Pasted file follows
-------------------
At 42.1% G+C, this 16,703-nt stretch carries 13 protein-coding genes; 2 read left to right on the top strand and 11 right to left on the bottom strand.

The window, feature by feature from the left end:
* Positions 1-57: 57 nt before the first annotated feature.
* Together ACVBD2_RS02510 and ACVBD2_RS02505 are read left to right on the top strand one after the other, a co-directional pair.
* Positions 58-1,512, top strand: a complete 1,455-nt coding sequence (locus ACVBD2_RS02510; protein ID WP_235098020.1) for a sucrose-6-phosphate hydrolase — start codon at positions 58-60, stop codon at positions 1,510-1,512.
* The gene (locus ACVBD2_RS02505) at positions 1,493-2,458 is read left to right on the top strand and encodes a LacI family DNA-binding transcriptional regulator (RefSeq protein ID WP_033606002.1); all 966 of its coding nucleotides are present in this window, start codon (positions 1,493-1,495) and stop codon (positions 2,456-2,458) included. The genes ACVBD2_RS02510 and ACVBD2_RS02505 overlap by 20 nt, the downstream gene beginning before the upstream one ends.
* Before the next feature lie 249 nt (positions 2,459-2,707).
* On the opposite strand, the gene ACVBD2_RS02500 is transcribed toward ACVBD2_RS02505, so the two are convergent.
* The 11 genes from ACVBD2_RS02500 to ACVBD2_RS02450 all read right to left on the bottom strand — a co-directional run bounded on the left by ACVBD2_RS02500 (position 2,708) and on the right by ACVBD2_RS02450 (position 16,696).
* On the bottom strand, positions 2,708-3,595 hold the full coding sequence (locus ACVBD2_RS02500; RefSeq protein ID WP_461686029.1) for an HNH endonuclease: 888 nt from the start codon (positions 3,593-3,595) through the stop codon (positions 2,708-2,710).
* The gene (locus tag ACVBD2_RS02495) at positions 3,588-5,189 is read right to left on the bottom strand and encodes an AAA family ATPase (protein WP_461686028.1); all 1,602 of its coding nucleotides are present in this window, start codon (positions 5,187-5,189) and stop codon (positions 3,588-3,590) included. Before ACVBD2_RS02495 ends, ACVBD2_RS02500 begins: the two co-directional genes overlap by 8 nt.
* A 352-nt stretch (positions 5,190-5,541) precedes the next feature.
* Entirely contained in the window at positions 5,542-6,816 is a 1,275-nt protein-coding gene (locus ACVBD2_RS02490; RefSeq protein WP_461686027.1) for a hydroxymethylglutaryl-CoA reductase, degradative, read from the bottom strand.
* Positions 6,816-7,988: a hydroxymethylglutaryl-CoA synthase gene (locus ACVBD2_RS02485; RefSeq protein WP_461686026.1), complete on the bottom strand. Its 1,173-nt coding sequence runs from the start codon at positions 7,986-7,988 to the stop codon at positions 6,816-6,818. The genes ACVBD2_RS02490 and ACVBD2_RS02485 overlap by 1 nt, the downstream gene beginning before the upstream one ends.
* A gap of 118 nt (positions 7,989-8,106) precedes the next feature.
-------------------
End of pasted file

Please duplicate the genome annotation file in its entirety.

At 42.1% G+C, this 16,703-nt stretch carries 13 protein-coding genes; 2 read left to right on the top strand and 11 right to left on the bottom strand.

The window, feature by feature from the left end:
* Positions 1-57: 57 nt before the first annotated feature.
* Together ACVBD2_RS02510 and ACVBD2_RS02505 are read left to right on the top strand one after the other, a co-directional pair.
* Positions 58-1,512, top strand: a complete 1,455-nt coding sequence (locus ACVBD2_RS02510; protein ID WP_235098020.1) for a sucrose-6-phosphate hydrolase — start codon at positions 58-60, stop codon at positions 1,510-1,512.
* The gene (locus ACVBD2_RS02505) at positions 1,493-2,458 is read left to right on the top strand and encodes a LacI family DNA-binding transcriptional regulator (RefSeq protein ID WP_033606002.1); all 966 of its coding nucleotides are present in this window, start codon (positions 1,493-1,495) and stop codon (positions 2,456-2,458) included. The genes ACVBD2_RS02510 and ACVBD2_RS02505 overlap by 20 nt, the downstream gene beginning before the upstream one ends.
* Before the next feature lie 249 nt (positions 2,459-2,707).
* On the opposite strand, the gene ACVBD2_RS02500 is transcribed toward ACVBD2_RS02505, so the two are convergent.
* The 11 genes from ACVBD2_RS02500 to ACVBD2_RS02450 all read right to left on the bottom strand — a co-directional run bounded on the left by ACVBD2_RS02500 (position 2,708) and on the right by ACVBD2_RS02450 (position 16,696).
* On the bottom strand, positions 2,708-3,595 hold the full coding sequence (locus ACVBD2_RS02500; RefSeq protein ID WP_461686029.1) for an HNH endonuclease: 888 nt from the start codon (positions 3,593-3,595) through the stop codon (positions 2,708-2,710).
* The gene (locus tag ACVBD2_RS02495) at positions 3,588-5,189 is read right to left on the bottom strand and encodes an AAA family ATPase (protein WP_461686028.1); all 1,602 of its coding nucleotides are present in this window, start codon (positions 5,187-5,189) and stop codon (positions 3,588-3,590) included. Before ACVBD2_RS02495 ends, ACVBD2_RS02500 begins: the two co-directional genes overlap by 8 nt.
* A 352-nt stretch (positions 5,190-5,541) precedes the next feature.
* Entirely contained in the window at positions 5,542-6,816 is a 1,275-nt protein-coding gene (locus ACVBD2_RS02490; RefSeq protein WP_461686027.1) for a hydroxymethylglutaryl-CoA reductase, degradative, read from the bottom strand.
* Positions 6,816-7,988: a hydroxymethylglutaryl-CoA synthase gene (locus ACVBD2_RS02485; RefSeq protein WP_461686026.1), complete on the bottom strand. Its 1,173-nt coding sequence runs from the start codon at positions 7,986-7,988 to the stop codon at positions 6,816-6,818. The genes ACVBD2_RS02490 and ACVBD2_RS02485 overlap by 1 nt, the downstream gene beginning before the upstream one ends.
* A gap of 118 nt (positions 7,989-8,106) precedes the next feature.